CONCLUSIONS: The AKP government has made solid commitments for the sake of economic obligations, at least discursively. However, these cannot simply be pulled off by straightforward technical measures; they require a considerable change in the government’s economic policies. In the developing context, this will certainly be closely supervised by Turkey’s economic elites.

On the other hand, it would be premature to assert an inevitable conflict. The Turkish government and business circles share a common goal of persuading EU and U.S. policymakers in admitting Turkey’s participation in their mutual initiatives. Turkish business elites may well engage in lobbying activities and benefit from the support of international business circles, as they did during the preparations of the customs union with the EU twenty years ago. However, this will not happen unless the AKP government carries out reforms that curb its arbitrary interventions in the economy. The question remains: will the AKP take such measures, aimed at transferring more power to market actors, in order to thereby secure Turkey’s eventual, full participation in the transatlantic economic community? The coming year will be decisive in this regard.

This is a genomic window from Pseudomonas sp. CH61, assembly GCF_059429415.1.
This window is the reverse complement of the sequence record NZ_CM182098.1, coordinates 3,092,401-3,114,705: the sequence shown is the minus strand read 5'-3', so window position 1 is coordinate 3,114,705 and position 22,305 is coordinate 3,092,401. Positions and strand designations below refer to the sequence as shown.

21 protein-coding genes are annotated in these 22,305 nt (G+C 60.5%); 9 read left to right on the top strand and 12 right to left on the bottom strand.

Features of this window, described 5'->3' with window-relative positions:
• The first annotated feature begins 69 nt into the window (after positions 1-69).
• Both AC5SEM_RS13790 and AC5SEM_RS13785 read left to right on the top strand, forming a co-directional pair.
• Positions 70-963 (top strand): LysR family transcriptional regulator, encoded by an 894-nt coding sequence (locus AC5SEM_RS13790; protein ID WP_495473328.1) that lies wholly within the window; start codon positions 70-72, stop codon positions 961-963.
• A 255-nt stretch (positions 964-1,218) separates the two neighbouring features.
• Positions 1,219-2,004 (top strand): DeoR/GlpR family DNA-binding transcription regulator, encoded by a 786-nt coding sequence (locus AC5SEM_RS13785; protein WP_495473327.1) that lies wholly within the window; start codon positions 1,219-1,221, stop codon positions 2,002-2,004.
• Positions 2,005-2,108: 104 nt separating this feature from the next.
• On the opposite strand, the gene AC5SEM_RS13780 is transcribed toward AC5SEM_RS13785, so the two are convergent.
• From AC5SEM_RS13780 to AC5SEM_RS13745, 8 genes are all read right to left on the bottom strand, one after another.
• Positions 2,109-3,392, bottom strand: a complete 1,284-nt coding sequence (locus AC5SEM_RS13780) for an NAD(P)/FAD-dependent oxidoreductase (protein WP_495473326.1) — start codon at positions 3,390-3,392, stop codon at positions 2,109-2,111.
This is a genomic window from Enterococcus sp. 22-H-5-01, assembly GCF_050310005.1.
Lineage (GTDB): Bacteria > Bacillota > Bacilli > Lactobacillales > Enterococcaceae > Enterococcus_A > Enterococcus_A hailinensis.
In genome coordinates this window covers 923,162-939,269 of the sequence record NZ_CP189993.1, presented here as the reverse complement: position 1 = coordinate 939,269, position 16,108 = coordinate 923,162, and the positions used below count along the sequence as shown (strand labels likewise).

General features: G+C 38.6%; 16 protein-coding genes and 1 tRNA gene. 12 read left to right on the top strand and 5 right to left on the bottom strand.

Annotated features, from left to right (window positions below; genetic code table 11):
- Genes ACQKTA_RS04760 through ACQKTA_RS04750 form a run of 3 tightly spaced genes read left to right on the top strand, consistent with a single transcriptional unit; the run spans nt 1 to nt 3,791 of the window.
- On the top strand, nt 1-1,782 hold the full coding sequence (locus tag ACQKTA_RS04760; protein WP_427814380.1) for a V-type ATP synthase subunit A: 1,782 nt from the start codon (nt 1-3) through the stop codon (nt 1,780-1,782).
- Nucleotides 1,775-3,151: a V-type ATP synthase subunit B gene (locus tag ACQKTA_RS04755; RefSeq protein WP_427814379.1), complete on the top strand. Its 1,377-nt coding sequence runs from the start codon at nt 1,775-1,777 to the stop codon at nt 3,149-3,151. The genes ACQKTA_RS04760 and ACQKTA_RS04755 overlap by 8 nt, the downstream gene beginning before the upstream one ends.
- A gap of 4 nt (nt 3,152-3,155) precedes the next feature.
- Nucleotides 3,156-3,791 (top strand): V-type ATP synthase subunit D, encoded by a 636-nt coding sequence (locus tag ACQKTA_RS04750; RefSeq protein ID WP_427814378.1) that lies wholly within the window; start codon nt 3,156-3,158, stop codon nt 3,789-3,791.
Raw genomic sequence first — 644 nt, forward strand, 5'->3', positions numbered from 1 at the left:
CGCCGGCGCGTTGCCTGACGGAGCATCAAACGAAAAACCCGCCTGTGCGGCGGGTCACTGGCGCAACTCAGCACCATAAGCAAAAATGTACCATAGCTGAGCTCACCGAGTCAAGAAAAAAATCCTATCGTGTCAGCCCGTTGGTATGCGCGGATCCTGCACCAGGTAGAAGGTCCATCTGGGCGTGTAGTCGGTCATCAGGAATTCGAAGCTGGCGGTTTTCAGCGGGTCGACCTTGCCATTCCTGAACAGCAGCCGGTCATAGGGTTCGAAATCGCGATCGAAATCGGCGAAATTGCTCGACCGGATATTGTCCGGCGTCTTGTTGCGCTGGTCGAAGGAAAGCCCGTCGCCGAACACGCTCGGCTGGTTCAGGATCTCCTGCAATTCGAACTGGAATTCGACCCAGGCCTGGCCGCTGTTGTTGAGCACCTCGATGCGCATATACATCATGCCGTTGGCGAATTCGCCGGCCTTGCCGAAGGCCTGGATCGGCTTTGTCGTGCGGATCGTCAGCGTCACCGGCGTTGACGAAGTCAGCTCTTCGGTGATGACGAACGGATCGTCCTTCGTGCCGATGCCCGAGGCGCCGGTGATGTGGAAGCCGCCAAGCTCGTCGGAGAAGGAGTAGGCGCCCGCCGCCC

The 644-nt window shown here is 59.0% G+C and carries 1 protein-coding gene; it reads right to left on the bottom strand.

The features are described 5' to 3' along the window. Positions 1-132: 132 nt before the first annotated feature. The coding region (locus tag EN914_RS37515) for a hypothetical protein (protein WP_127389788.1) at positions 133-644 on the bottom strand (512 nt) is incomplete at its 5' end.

Ozan Serdaroğlu, Ph.D., is a Visiting Fellow at the Institute of Security and Development Policy’s Silk Road Studies Program in Stockholm, Sweden.

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The Turkey Analyst is a publication of the Central Asia-Caucasus Institute & Silk Road Studies Joint Center, designed to bring authoritative analysis and news on the rapidly developing domestic and foreign policy issues in Turkey. It includes topical analysis, as well as a summary of the Turkish media debate.